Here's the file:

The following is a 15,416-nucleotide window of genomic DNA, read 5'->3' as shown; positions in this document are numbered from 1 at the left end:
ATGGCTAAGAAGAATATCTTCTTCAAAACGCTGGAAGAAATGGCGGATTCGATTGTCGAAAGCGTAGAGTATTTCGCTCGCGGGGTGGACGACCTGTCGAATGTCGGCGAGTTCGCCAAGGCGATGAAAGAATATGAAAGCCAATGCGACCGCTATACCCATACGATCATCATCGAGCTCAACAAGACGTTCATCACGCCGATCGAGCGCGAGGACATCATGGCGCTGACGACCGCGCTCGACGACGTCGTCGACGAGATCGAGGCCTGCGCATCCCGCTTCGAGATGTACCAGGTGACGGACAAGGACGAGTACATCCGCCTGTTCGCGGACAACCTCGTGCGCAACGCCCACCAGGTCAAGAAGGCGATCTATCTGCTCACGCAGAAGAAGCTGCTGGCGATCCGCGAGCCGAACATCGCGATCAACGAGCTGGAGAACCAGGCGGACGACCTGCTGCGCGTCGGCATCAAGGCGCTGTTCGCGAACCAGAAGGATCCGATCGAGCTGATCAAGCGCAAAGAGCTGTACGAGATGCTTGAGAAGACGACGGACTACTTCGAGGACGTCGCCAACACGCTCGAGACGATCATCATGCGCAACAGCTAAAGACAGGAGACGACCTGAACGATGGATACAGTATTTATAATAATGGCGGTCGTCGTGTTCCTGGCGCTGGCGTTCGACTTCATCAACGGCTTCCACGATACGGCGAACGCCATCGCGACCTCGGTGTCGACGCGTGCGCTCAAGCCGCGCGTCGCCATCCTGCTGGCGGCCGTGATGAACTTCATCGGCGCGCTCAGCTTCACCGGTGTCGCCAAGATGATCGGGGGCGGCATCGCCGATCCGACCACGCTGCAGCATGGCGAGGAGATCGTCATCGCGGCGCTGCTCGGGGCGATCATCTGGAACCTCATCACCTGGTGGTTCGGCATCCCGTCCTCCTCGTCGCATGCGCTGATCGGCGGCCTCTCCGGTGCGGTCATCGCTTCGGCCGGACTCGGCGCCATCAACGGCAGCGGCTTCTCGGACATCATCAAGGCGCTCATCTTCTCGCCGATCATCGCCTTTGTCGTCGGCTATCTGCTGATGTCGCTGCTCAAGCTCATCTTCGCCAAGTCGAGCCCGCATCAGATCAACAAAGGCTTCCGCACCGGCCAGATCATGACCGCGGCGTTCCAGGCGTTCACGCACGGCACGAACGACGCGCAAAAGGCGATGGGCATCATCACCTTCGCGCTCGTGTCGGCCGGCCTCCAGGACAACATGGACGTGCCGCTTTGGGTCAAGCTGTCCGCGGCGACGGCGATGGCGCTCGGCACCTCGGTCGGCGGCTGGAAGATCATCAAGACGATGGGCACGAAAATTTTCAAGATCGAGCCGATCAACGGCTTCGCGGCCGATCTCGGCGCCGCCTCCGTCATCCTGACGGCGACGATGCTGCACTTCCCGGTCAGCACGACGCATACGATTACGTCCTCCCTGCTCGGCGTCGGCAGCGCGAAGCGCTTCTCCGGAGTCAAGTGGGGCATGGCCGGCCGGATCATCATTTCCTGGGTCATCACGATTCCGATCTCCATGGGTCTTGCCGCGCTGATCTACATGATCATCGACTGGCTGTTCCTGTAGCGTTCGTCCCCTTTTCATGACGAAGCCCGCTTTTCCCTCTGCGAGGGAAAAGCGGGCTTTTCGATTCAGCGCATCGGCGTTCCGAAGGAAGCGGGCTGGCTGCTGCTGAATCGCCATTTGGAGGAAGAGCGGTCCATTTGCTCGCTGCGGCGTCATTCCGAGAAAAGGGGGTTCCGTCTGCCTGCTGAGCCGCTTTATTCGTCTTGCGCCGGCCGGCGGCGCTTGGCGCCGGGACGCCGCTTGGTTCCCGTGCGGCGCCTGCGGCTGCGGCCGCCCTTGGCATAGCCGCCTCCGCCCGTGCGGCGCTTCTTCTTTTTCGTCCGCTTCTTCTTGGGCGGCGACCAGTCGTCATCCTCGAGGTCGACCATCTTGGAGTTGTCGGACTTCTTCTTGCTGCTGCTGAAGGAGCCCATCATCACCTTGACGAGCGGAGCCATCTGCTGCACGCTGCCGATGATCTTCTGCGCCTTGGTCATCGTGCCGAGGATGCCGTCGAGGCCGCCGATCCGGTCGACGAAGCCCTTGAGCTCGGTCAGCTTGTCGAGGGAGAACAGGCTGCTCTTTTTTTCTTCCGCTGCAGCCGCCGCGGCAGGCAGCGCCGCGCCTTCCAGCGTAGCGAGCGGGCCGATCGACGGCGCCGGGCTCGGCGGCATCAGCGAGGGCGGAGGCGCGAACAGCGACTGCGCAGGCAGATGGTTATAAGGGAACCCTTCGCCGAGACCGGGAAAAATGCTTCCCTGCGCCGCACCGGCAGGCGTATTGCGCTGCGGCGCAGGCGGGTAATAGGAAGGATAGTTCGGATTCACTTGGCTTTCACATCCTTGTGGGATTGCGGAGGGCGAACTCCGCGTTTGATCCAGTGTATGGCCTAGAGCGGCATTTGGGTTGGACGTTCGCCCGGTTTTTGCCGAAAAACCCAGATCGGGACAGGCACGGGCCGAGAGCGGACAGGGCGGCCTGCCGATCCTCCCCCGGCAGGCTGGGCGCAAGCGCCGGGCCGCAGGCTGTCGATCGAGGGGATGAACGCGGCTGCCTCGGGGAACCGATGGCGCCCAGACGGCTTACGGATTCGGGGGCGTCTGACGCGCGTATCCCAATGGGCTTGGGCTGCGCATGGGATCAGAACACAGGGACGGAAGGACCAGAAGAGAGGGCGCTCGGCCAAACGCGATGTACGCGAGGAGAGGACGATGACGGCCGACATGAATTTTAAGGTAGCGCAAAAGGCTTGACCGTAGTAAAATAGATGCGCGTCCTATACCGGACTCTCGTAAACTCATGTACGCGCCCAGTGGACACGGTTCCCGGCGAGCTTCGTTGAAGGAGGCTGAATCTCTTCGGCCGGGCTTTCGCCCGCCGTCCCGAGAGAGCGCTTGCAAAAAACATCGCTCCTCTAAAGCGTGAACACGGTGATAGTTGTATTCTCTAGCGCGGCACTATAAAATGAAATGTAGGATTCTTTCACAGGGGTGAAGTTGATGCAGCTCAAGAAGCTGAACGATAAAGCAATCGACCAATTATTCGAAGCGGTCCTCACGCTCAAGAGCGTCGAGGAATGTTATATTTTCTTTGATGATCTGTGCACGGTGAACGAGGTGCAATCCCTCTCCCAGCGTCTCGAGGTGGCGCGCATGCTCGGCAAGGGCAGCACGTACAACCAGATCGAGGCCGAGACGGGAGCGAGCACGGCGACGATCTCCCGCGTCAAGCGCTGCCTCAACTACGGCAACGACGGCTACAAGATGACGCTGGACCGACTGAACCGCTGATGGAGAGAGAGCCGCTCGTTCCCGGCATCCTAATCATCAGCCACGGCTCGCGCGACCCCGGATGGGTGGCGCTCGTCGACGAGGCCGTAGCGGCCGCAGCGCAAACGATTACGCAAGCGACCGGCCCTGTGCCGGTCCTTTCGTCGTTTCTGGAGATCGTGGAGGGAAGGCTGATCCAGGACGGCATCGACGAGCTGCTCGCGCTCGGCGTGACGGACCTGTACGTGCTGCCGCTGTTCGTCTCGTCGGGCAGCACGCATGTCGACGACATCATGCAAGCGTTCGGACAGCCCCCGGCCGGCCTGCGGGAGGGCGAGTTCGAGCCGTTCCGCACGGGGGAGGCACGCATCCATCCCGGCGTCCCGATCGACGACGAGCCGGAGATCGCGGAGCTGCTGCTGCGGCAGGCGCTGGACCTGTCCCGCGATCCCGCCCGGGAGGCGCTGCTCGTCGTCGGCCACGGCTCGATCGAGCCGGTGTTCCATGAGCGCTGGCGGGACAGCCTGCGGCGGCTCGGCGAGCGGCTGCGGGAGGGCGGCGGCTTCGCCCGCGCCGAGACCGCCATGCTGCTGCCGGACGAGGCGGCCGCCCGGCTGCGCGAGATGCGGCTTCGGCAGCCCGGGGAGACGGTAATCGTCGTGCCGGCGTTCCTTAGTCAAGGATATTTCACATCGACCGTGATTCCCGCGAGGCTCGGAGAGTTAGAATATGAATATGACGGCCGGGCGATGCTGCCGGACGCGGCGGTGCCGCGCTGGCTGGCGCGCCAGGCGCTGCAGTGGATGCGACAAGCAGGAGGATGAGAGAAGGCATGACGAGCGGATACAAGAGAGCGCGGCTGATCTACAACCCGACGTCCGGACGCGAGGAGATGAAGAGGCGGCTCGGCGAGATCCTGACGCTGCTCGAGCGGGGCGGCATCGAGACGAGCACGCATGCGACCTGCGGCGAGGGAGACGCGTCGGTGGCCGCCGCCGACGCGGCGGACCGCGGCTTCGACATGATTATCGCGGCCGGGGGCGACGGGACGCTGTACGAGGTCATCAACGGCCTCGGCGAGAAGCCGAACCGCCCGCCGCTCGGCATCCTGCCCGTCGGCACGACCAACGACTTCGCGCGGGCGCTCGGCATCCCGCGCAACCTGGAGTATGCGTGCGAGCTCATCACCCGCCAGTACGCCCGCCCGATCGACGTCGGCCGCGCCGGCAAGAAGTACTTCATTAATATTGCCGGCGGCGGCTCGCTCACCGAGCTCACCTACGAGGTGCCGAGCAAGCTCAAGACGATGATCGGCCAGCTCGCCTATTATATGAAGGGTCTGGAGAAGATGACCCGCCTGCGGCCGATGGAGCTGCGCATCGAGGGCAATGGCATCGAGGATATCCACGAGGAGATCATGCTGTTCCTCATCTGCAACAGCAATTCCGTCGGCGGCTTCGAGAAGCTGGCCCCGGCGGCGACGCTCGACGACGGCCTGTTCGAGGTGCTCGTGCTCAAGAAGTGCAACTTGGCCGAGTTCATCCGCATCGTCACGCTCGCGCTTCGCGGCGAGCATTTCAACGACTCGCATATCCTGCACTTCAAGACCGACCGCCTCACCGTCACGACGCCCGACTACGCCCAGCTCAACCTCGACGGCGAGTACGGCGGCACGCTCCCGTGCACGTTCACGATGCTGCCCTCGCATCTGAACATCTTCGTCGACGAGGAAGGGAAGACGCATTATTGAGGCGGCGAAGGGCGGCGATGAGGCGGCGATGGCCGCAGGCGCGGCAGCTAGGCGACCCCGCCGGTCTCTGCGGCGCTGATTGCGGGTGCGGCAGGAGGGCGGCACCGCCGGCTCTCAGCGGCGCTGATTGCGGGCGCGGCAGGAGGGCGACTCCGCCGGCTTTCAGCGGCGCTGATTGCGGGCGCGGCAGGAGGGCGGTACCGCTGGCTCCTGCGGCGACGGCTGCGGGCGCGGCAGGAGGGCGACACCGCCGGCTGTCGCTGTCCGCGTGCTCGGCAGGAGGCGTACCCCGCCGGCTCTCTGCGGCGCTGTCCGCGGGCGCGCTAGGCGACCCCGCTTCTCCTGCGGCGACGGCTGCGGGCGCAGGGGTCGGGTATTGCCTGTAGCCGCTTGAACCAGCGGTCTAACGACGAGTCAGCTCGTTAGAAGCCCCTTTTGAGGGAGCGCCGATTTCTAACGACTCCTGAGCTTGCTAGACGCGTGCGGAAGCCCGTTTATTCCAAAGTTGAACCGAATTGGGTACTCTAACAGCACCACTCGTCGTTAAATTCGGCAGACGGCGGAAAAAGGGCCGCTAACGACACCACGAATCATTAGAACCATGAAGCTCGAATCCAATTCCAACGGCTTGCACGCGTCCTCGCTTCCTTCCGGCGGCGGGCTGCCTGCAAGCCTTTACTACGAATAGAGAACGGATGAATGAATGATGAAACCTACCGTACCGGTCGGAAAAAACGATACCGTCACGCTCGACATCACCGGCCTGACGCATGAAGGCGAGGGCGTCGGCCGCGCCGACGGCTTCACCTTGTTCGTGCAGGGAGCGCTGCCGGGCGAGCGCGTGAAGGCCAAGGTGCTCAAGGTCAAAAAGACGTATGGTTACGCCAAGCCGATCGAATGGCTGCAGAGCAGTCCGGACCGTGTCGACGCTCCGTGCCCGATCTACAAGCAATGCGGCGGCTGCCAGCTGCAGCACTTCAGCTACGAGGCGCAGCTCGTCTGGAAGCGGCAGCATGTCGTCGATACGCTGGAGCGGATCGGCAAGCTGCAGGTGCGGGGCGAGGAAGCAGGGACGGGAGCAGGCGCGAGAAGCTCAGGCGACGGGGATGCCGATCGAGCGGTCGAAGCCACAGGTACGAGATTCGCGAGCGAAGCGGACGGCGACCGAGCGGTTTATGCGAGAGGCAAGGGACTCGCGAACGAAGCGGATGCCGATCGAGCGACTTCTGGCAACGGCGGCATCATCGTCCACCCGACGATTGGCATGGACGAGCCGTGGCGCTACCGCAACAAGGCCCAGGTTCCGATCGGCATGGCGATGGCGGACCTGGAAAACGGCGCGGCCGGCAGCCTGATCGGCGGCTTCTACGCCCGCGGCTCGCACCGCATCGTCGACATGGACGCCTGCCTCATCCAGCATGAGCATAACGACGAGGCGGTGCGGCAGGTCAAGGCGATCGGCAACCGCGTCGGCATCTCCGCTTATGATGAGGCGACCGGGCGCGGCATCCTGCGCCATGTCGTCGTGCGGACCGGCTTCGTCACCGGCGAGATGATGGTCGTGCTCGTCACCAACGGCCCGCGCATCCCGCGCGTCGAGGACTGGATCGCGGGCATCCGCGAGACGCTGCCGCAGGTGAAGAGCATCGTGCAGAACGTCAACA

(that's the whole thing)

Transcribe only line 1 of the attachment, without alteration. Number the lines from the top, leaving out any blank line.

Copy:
The following is a 15,416-nucleotide window of genomic DNA, read 5'->3' as shown; positions in this document are numbered from 1 at the left end: